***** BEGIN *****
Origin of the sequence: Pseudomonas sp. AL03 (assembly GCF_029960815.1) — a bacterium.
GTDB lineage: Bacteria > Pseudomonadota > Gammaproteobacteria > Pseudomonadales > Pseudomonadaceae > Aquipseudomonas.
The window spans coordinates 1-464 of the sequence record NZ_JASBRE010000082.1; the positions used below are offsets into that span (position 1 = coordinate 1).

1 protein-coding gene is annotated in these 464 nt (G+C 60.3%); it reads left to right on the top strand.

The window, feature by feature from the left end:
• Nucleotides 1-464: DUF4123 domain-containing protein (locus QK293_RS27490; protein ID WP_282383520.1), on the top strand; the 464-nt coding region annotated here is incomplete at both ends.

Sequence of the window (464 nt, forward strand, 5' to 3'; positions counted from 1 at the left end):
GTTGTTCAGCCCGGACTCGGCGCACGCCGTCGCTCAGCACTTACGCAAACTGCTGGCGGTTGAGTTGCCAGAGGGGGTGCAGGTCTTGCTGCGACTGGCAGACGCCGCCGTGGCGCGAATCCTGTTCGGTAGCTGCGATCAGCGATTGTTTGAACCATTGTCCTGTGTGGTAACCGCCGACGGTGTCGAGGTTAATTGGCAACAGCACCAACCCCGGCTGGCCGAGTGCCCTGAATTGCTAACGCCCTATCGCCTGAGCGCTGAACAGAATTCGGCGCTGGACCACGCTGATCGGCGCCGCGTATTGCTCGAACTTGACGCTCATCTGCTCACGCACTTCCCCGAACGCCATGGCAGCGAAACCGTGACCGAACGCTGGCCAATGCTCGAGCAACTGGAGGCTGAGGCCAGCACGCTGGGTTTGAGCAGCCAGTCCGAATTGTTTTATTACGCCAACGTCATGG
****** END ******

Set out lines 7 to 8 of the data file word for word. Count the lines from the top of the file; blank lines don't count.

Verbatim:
Sequence of the window (464 nt, forward strand, 5' to 3'; positions counted from 1 at the left end):
GTTGTTCAGCCCGGACTCGGCGCACGCCGTCGCTCAGCACTTACGCAAACTGCTGGCGGTTGAGTTGCCAGAGGGGGTGCAGGTCTTGCTGCGACTGGCAGACGCCGCCGTGGCGCGAATCCTGTTCGGTAGCTGCGATCAGCGATTGTTTGAACCATTGTCCTGTGTGGTAACCGCCGACGGTGTCGAGGTTAATTGGCAACAGCACCAACCCCGGCTGGCCGAGTGCCCTGAATTGCTAACGCCCTATCGCCTGAGCGCTGAACAGAATTCGGCGCTGGACCACGCTGATCGGCGCCGCGTATTGCTCGAACTTGACGCTCATCTGCTCACGCACTTCCCCGAACGCCATGGCAGCGAAACCGTGACCGAACGCTGGCCAATGCTCGAGCAACTGGAGGCTGAGGCCAGCACGCTGGGTTTGAGCAGCCAGTCCGAATTGTTTTATTACGCCAACGTCATGG